Makar Sankranti is one of the major harvest festivals celebrated in various parts of India, including West Bengal, where it is also known as Poush Sankranti - named after the Bengali month 'Poush'.
Poush Sankranti can never be complete for a true blue bangali without pithe and puli - the mainstays in every household in Bengal, as pishimas and mashimas raise a storm in the kitchen to dish out pithes and other sweet delights.
There are various types of pithe, some are steamed and some are fried, some are sweet, some are savory, and some need to be prepared in special earthenware; the major ingredients though, are always rice flour, coconut, milk and date palm jaggery.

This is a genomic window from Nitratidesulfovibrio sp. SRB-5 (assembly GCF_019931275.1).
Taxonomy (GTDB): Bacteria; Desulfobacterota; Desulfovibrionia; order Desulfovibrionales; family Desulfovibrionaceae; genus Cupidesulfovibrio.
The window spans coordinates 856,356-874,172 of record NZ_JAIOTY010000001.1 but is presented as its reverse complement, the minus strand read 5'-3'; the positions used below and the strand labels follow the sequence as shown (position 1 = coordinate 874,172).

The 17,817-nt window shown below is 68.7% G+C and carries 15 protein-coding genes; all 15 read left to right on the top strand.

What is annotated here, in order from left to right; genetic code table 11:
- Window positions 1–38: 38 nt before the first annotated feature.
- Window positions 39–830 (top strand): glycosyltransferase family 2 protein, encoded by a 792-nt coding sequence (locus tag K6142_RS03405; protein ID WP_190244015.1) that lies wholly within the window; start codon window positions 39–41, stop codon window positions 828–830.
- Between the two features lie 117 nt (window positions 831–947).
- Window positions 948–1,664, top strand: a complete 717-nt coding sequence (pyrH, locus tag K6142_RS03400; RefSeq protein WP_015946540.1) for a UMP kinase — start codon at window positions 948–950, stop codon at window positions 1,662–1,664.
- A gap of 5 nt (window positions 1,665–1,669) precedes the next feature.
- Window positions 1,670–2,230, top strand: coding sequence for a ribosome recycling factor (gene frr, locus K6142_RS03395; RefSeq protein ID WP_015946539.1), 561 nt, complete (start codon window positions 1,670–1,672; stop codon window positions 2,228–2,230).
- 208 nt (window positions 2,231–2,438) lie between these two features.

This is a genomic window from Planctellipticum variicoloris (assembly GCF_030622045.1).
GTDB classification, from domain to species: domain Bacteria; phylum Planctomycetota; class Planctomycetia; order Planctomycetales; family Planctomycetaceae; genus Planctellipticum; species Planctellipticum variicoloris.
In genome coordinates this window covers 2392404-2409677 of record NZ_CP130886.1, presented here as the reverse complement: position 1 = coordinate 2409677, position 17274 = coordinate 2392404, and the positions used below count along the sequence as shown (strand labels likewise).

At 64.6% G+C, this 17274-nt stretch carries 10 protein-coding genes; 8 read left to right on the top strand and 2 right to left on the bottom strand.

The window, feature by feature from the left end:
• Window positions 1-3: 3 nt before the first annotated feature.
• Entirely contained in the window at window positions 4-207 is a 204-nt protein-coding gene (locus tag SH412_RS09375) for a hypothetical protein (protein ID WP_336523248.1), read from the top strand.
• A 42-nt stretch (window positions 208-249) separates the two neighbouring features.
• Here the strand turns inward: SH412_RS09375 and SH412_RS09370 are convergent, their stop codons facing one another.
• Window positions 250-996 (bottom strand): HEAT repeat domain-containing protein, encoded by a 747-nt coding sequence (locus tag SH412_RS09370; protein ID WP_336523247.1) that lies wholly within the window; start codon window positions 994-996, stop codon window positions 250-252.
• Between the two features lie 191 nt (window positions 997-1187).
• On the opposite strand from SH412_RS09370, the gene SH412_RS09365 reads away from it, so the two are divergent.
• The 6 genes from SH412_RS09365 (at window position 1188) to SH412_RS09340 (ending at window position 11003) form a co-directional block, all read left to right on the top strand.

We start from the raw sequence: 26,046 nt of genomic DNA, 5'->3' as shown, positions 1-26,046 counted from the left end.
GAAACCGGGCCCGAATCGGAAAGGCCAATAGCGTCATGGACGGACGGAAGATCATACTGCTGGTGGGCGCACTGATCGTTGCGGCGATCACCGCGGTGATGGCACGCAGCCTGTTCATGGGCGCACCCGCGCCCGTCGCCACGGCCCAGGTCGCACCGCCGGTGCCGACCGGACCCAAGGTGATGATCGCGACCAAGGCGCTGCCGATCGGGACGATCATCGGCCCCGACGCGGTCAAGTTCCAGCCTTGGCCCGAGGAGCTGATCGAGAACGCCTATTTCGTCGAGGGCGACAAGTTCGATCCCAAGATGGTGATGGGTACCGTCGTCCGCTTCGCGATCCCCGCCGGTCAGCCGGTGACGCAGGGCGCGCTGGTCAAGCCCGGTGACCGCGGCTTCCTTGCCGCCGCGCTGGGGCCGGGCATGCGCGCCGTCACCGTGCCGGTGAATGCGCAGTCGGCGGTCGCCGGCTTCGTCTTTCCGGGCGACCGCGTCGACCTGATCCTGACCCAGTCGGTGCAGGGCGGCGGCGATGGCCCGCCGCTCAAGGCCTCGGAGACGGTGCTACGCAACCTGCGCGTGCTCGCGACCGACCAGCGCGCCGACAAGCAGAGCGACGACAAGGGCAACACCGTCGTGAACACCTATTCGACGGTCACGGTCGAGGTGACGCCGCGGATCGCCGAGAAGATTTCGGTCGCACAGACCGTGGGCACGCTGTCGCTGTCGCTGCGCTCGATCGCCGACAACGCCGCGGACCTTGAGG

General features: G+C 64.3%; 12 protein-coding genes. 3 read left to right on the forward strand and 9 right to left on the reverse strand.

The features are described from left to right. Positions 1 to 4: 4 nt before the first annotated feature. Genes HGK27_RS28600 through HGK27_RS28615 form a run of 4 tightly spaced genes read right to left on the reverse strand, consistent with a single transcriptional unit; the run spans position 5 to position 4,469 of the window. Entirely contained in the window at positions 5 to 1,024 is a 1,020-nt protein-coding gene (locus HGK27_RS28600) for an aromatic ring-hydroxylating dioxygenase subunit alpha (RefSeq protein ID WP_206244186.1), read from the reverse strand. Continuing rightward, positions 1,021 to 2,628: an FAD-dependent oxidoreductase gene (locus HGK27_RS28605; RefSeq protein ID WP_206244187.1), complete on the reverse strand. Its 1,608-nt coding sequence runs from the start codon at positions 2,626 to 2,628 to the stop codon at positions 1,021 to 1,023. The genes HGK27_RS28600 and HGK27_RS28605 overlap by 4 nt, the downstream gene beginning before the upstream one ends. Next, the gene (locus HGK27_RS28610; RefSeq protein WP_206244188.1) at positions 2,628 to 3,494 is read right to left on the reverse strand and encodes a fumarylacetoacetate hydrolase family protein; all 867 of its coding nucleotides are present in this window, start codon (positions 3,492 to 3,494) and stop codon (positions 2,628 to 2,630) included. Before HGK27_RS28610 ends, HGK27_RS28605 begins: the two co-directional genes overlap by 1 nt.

Pithes are slightly different from the traditional pancakes common in the West, or the Maharashtrian puran poli, with doodh puli and patishapta being the most popular varieties, followed closely by other favourites such as gokul pithe, chandrapuli and rosbora.
One of the pioneers in offering pithes to clients down the ages is Bhowanipore's Balaram Mullick & Radharaman Mullick (estd: in 1885) as they organise a Poush Festival at their store on Sankranti each year, with every imaginable variant of pithe on offer and even a live pithe-making counter.
I love to make patisapta and treat my friends and relatives.
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